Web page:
Complexity in Redesigning Depression Care

Comparing Intention Versus Implementation of an Automated Depression Screening and Monitoring Program

Published in: Population Health Management, 2016

Posted on RAND.org on April 12, 2016

by Paul D. Di Capua, Brian Wu, Renee Sednew, Gery W. Ryan, Shin-Yi Wu

Read More

Access further information on this document at Population Health Management

This article was published outside of RAND. The full text of the article can be found at the link above.

Health care technology promises to improve quality and decrease costs while improving the patient experience. A recent trial tested a novel health technology that sought to reduce barriers to guideline-recommended depression care by coupling automated telephonic patient assessment with provider notification and decision support. This study compares the intended effects and the end users' experience with using this technology. Responses to semi-structured interviews with the leadership and design team (the intention group) were compared with responses from health professionals in clinics using the technology (the implementation group). Qualitative methods were applied to compare perspectives on the role of technology in care delivery and on the technology's impact on barriers to providing guideline-recommended care. Four members of the intention group and 17 members of the implementation group were interviewed. The 2 groups had similar notions of technology's role in care delivery. The technology increased provider awareness, empowered midlevel providers, and facilitated collaboration among care team members. However, the implementation group identified gaps in care processes and in the informatics system that the technology did not address, and for which providers remained responsible. The 2 groups had comparable perspectives on the value and limits of technology in improving adherence to guideline-recommended care. However, the intention group did not discuss many of the shortcomings identified by the implementation group. Also, the interviews suggest that although some barriers persisted and a few new ones arose, the technology succeeded in reducing barriers to guideline-recommended care.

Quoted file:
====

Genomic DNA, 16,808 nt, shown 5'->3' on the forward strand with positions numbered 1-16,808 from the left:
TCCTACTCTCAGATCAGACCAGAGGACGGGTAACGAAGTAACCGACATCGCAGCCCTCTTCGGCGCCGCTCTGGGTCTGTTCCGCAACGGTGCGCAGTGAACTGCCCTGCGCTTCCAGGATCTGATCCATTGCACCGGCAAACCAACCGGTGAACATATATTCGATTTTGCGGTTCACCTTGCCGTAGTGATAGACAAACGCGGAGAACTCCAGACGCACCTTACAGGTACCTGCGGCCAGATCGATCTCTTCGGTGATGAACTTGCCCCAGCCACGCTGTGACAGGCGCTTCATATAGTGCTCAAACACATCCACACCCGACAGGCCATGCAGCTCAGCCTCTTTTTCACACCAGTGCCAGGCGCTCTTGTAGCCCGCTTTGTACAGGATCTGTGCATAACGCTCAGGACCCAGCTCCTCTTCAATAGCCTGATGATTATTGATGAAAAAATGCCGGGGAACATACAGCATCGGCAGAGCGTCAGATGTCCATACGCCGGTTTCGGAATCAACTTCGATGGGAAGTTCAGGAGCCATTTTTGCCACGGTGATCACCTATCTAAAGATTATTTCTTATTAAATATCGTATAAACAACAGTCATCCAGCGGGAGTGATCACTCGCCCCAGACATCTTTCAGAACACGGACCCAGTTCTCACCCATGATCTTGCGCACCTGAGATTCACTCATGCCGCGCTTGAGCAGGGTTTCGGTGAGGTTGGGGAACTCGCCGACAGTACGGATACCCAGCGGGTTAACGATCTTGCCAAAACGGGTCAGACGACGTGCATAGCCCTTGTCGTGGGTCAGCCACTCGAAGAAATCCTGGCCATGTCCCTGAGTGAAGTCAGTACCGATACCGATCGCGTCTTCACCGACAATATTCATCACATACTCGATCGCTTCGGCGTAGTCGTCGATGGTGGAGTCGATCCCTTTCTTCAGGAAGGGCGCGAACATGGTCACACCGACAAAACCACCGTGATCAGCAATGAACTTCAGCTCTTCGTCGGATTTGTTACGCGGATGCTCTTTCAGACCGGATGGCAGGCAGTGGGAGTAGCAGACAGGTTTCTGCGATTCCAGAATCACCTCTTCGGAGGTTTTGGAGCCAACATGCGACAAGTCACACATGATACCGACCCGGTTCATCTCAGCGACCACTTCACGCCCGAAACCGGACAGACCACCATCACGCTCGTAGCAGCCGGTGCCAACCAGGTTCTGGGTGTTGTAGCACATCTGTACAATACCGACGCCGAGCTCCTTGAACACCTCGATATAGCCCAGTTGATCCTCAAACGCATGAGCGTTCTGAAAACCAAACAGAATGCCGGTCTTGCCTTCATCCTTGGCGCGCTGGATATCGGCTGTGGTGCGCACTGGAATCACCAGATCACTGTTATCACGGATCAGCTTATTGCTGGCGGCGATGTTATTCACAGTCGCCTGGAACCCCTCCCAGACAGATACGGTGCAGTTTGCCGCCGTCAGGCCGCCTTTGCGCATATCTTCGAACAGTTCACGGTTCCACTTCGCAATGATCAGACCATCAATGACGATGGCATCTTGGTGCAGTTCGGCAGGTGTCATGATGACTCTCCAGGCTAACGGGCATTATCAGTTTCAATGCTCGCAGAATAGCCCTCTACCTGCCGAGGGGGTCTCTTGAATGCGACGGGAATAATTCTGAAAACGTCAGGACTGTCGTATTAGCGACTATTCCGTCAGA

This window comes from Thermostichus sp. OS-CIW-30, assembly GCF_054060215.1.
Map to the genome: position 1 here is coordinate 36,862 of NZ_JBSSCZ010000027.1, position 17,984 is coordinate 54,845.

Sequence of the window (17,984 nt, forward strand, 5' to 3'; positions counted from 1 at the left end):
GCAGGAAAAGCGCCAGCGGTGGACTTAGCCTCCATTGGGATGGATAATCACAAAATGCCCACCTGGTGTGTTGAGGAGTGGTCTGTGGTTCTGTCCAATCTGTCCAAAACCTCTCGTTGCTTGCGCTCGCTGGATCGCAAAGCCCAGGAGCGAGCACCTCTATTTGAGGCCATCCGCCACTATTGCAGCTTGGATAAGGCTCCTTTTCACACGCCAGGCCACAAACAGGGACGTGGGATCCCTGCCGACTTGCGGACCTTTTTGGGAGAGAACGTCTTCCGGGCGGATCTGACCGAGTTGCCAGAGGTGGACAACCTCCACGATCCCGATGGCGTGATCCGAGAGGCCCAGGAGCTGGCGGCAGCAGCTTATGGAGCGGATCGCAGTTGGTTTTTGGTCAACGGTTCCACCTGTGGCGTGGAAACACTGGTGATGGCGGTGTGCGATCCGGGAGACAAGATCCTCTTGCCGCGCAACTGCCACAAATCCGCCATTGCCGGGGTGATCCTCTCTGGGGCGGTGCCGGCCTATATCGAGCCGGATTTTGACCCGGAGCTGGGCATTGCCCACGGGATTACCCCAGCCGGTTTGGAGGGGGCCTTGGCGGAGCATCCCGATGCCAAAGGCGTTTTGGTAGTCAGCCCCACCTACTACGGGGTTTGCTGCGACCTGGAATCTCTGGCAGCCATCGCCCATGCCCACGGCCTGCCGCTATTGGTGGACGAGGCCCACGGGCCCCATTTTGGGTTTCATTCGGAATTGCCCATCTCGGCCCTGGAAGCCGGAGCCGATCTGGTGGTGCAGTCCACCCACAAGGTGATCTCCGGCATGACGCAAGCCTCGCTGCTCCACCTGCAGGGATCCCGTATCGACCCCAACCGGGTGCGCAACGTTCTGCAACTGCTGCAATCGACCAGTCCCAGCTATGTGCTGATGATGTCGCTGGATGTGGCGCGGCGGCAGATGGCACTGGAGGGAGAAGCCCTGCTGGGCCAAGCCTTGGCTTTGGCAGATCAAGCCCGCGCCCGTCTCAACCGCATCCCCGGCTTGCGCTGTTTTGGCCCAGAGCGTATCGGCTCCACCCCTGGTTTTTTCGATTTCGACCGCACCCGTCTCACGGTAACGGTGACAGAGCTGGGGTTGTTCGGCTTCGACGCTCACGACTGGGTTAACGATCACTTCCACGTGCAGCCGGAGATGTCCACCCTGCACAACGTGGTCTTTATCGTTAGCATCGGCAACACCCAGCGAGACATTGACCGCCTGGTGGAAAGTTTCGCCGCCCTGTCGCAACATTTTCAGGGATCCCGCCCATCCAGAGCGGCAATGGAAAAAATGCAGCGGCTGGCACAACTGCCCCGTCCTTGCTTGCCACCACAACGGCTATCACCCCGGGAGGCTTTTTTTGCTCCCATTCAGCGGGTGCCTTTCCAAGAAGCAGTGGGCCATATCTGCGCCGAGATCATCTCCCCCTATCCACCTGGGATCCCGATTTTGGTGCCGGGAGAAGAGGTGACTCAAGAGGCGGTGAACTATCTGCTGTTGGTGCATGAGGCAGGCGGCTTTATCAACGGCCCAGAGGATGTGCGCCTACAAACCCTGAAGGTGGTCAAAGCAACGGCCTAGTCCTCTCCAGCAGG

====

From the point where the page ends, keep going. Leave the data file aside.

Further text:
Research conducted by

This report is part of the RAND Corporation external publication series. Many RAND studies are published in peer-reviewed scholarly journals, as chapters in commercial books, or as documents published by other organizations.

The RAND Corporation is a nonprofit institution that helps improve policy and decisionmaking through research and analysis. RAND's publications do not necessarily reflect the opinions of its research clients and sponsors.